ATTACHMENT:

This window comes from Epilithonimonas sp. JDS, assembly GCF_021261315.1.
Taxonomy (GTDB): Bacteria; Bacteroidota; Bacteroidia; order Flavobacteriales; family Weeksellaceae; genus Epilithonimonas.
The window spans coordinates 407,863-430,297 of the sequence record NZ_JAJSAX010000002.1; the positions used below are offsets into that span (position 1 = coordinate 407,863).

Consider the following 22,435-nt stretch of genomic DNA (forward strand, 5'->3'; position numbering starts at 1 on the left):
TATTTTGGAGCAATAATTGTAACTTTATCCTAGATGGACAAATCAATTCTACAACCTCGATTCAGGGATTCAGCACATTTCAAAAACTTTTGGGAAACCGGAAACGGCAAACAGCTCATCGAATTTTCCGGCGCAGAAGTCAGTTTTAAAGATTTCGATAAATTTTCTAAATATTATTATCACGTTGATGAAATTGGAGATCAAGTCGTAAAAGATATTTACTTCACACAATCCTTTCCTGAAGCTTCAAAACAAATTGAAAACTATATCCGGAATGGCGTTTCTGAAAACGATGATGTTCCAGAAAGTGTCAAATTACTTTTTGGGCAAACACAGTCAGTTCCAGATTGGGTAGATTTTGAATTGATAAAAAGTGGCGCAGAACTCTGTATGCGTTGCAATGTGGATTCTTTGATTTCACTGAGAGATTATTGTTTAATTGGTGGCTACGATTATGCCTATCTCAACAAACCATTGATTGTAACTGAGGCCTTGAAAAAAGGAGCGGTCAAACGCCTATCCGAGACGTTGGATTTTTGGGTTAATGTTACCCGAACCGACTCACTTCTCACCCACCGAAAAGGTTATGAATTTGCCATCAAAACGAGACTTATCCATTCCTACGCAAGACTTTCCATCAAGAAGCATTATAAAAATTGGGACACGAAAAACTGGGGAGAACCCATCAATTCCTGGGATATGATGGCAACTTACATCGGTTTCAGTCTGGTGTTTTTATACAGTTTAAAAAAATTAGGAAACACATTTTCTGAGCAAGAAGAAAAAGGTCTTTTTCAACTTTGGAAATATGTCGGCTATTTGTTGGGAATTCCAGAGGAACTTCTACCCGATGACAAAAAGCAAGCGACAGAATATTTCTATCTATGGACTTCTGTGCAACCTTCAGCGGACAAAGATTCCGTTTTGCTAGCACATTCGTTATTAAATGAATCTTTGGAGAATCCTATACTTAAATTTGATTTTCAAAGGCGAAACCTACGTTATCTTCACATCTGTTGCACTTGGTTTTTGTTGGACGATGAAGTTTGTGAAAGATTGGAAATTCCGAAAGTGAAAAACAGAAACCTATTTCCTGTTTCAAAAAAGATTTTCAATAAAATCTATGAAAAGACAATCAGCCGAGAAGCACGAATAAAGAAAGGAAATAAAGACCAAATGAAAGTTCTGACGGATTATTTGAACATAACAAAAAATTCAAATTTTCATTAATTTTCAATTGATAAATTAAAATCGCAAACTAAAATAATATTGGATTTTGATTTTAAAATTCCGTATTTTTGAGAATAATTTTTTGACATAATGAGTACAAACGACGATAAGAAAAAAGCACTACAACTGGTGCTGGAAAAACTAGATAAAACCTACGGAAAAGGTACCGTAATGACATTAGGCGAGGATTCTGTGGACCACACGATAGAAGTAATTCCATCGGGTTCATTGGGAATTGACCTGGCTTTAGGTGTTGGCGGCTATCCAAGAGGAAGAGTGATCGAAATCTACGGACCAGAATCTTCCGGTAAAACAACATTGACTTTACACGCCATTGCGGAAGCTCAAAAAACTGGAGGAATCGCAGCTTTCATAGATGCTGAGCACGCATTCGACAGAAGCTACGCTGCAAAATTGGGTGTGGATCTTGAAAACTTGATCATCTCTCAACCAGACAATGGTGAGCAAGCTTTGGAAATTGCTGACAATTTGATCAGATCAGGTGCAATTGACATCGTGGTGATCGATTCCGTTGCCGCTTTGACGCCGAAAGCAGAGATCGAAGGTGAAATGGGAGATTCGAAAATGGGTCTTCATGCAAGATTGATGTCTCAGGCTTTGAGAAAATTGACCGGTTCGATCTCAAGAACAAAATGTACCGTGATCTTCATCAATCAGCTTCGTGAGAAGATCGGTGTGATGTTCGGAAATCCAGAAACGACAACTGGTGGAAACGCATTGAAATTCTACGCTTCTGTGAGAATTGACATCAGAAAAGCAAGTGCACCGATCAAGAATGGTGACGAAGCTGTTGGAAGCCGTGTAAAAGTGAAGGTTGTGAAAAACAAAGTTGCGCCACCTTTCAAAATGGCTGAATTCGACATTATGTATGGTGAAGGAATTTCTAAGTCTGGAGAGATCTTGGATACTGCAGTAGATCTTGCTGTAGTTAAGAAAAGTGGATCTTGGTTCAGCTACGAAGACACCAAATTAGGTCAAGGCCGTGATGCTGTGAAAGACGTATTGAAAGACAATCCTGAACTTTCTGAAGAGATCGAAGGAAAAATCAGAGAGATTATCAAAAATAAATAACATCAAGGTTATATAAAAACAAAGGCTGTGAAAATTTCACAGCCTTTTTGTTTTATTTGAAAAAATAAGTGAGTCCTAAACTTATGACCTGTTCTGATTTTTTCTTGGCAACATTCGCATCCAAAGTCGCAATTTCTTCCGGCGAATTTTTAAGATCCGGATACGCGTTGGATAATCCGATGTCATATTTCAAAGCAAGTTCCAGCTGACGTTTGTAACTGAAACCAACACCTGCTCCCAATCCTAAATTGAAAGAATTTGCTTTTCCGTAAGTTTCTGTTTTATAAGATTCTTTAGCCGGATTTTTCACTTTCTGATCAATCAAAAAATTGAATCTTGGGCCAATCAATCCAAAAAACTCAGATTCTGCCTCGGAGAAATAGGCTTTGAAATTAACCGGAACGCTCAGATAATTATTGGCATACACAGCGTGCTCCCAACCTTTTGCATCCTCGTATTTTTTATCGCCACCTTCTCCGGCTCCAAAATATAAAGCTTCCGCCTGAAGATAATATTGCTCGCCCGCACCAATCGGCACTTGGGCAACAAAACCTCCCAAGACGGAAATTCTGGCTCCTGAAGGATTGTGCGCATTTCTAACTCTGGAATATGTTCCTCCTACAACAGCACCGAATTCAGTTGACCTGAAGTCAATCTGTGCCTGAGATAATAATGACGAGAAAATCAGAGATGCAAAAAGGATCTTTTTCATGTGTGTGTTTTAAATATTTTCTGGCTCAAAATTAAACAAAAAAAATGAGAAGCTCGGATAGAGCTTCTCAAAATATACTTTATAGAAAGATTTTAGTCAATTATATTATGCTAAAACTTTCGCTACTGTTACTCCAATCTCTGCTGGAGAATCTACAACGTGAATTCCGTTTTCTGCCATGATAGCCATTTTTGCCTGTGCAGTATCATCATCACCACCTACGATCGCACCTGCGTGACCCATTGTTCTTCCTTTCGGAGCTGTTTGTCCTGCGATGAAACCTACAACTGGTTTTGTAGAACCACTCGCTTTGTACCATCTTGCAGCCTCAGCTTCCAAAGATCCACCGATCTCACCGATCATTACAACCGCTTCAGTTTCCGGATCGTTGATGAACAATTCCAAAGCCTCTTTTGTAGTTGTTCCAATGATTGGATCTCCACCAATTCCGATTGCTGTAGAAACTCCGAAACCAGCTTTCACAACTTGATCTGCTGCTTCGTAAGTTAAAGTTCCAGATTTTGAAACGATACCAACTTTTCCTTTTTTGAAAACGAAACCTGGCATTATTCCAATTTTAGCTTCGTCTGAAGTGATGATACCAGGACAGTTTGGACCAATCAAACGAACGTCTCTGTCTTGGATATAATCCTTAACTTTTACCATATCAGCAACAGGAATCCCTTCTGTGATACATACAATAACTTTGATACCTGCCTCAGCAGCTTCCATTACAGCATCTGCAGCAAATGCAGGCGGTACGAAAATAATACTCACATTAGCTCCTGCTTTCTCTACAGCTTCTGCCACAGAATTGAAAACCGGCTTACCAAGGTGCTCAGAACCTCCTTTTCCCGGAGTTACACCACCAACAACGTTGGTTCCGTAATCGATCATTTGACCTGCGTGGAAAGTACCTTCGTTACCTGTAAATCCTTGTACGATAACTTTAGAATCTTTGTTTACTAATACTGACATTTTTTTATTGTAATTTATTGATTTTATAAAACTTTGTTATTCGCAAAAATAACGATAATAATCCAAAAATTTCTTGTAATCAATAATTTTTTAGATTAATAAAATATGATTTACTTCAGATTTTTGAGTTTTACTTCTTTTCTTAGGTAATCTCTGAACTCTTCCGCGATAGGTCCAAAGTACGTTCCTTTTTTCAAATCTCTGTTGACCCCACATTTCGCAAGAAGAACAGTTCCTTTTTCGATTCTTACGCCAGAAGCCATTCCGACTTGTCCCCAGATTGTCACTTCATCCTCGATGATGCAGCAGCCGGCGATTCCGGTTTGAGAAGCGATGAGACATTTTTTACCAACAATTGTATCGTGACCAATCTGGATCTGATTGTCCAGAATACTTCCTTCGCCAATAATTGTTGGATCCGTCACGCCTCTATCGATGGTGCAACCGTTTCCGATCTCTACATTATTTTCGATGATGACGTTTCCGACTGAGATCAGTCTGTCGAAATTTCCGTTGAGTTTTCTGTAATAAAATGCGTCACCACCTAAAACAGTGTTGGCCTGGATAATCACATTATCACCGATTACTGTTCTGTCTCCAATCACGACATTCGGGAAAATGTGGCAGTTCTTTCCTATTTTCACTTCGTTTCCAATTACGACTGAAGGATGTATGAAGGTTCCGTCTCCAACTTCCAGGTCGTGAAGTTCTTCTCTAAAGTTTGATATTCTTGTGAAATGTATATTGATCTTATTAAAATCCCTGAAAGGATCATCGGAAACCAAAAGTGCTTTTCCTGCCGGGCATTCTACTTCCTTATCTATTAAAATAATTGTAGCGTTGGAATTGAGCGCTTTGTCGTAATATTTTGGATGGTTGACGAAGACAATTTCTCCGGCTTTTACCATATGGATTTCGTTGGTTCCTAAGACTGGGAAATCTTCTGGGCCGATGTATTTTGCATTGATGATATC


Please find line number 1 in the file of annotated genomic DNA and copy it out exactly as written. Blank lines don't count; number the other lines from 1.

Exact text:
This window comes from Epilithonimonas sp. JDS, assembly GCF_021261315.1.